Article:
United States Securities and Exchange Commission
Litigation Release No. 16370 / November 24, 1999
U.S. v. James L. D'Angelo and John C. Larrabee. Cr. No. 98-10208-MLW
Former Law Firm Employee and Stockbroker Convicted of Insider Trading
The U.S. Attorney's Office for the District of Massachusetts announced on November 23, 1999 that following separate trials in the United States District Court for the District of Massachusetts, James L. D'Angelo of Wolfeboro, New Hampshire, and John C. Larrabee of Boxford, Massachusetts, were each convicted of nine counts of securities fraud for insider trading in the stock of BayBanks, Inc.
The indictment alleged that Larrabee was the Director of Fiduciary Services for the Boston law firm of Bingham, Dana & Gould, and that D'Angelo was a stockbroker at PaineWebber, Inc. in Andover, Massachusetts. Larrabee, who was not a lawyer, was in charge of Bingham, Dana's department that administered trusts of the firm's clients. In that role, he chose the stockbrokers who would execute the securities trades in those trust accounts. For a number of years, Larrabee had been referring the majority of that business to D'Angelo, for whom those accounts were an important source of business. From at least 1991 through 1995, D'Angelo had secretly given money to and made payments on behalf of Larrabee, including college tuition payments for Larrabee's children. Those payments violated the conflict-of-interest policies of both Bingham, Dana and PaineWebber.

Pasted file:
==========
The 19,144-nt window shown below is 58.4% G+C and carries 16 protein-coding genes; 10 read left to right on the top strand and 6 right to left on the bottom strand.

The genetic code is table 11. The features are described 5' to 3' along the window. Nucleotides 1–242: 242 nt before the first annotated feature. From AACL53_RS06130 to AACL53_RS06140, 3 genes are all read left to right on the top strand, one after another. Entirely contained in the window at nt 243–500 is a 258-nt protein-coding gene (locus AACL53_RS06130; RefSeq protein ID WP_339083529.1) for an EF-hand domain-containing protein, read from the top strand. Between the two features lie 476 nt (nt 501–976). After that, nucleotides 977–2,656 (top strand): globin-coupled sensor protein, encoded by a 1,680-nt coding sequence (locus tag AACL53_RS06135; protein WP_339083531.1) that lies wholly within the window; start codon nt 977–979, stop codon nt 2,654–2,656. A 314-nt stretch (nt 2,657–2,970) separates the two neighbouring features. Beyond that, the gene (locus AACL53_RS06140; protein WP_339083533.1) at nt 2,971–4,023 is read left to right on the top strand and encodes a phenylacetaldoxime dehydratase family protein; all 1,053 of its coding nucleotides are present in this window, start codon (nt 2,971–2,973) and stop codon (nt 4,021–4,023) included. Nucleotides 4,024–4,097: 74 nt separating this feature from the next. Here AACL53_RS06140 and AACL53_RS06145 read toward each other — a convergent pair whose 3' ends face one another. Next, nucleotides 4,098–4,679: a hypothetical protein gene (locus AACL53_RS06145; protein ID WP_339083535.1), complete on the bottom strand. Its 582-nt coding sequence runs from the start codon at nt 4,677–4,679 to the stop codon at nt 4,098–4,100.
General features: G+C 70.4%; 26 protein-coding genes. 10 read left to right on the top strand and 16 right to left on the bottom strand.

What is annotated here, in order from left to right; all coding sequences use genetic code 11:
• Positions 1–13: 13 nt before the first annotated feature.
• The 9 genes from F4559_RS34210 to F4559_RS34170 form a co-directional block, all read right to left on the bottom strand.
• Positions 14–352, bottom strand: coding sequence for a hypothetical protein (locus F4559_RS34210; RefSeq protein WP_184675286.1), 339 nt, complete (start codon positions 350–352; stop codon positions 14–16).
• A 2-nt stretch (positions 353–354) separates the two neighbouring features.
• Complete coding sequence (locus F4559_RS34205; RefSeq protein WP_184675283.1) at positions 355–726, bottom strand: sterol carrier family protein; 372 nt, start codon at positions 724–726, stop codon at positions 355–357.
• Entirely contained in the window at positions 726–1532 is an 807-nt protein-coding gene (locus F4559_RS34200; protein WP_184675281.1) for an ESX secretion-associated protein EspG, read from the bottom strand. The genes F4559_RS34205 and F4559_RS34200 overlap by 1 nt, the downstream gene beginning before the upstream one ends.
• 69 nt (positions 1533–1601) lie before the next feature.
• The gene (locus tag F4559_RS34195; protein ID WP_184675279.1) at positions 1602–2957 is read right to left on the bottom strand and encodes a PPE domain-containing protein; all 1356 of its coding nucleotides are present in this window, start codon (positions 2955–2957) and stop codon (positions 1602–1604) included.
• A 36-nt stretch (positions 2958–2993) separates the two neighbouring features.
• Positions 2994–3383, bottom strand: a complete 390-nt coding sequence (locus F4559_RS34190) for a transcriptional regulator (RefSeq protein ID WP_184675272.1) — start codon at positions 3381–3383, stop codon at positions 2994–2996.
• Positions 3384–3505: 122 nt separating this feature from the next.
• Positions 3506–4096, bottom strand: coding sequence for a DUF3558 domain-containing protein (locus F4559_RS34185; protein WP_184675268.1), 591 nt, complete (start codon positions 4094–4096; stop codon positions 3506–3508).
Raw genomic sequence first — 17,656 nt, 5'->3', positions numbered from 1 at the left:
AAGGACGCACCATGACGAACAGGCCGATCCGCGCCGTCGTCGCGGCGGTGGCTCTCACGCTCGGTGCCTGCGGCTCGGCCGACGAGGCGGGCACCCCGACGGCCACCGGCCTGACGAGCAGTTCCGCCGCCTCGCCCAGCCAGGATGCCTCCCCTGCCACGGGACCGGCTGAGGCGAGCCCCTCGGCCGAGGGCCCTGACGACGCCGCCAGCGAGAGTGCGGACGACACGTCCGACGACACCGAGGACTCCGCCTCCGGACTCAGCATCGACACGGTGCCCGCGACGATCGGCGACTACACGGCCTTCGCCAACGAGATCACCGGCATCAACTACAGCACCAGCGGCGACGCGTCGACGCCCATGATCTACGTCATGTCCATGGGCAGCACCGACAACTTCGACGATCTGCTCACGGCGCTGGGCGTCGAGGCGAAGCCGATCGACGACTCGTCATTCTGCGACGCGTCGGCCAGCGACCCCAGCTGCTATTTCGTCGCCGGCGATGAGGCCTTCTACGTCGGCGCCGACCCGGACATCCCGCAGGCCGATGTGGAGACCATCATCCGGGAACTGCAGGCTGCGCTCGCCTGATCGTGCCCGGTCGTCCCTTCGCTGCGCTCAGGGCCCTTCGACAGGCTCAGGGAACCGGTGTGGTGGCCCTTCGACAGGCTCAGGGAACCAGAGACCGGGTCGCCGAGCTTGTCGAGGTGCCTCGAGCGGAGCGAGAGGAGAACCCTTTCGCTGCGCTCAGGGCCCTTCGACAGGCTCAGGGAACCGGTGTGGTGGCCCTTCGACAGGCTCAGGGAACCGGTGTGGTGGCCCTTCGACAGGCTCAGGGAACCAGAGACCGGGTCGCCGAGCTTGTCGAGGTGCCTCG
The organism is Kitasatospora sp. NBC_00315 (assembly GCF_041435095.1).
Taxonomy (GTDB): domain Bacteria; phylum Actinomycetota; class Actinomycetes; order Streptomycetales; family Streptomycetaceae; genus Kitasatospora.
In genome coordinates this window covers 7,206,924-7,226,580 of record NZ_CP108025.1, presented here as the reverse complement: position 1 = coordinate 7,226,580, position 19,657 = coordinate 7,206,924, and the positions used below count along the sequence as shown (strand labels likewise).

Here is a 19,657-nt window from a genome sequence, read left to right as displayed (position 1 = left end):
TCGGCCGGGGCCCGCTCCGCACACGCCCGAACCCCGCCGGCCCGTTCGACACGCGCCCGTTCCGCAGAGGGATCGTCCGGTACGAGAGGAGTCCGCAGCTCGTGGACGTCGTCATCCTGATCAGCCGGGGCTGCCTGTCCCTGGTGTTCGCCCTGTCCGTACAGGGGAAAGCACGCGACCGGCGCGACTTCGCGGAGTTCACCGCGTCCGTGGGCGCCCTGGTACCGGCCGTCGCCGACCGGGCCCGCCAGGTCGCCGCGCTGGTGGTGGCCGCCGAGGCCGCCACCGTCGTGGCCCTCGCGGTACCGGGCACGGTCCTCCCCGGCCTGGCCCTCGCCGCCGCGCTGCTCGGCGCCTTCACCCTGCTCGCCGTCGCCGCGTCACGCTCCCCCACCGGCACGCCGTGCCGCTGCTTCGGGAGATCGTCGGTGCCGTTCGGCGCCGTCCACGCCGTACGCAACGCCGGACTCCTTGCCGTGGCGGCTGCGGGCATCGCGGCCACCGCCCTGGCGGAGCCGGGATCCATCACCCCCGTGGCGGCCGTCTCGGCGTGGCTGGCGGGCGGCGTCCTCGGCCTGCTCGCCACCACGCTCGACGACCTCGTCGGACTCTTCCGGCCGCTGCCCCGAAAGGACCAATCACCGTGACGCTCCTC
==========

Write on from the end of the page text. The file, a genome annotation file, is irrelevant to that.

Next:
In early December 1995, Bank of Boston retained Bingham, Dana to represent it in connection with its confidential proposed merger with BayBanks. The indictment alleged that Larrabee learned of the pending deal, and on the afternoon of December 12, 1995, tipped D'Angelo. D'Angelo promptly purchased $870,048 worth of Baybanks stock in eight accounts that he and his family controlled and a ninth account in the name of his girlfriend. Bank of Boston and BayBanks publicly announced the merger that evening. The next morning, D'Angelo sold all of the stock for an $86,750 profit.
On March 25, 1997, the Securities and Exchange Commission filed an insider trading complaint against D'Angelo and Larrabee in the United States District Court for the District of Massachusetts. Simultaneously with the filing of the complaint, and without admitting or denying the Commission's allegations, D'Angelo consented to a permanent injunction against future violations of Section 10(b) of the Securities Exchange Act of 1934 and Rule 10b-5 thereunder, and paid disgorgement of $86,750, plus prejudgment interest in the amount of $8,552 and a civil penalty of $86,750, for a total of $182,052. In addition, the Commission barred D'Angelo, with his consent, from association with any broker, dealer, municipal securities dealer, investment adviser or investment company (See Exchange Act Release 38524, April 18, 1997). The Commission's civil action against Larrabee is still pending.
For further information, see Litigation Release No. 15306 (March 25, 1997).http://www.sec.gov/litigation/litreleases/lr16370.htm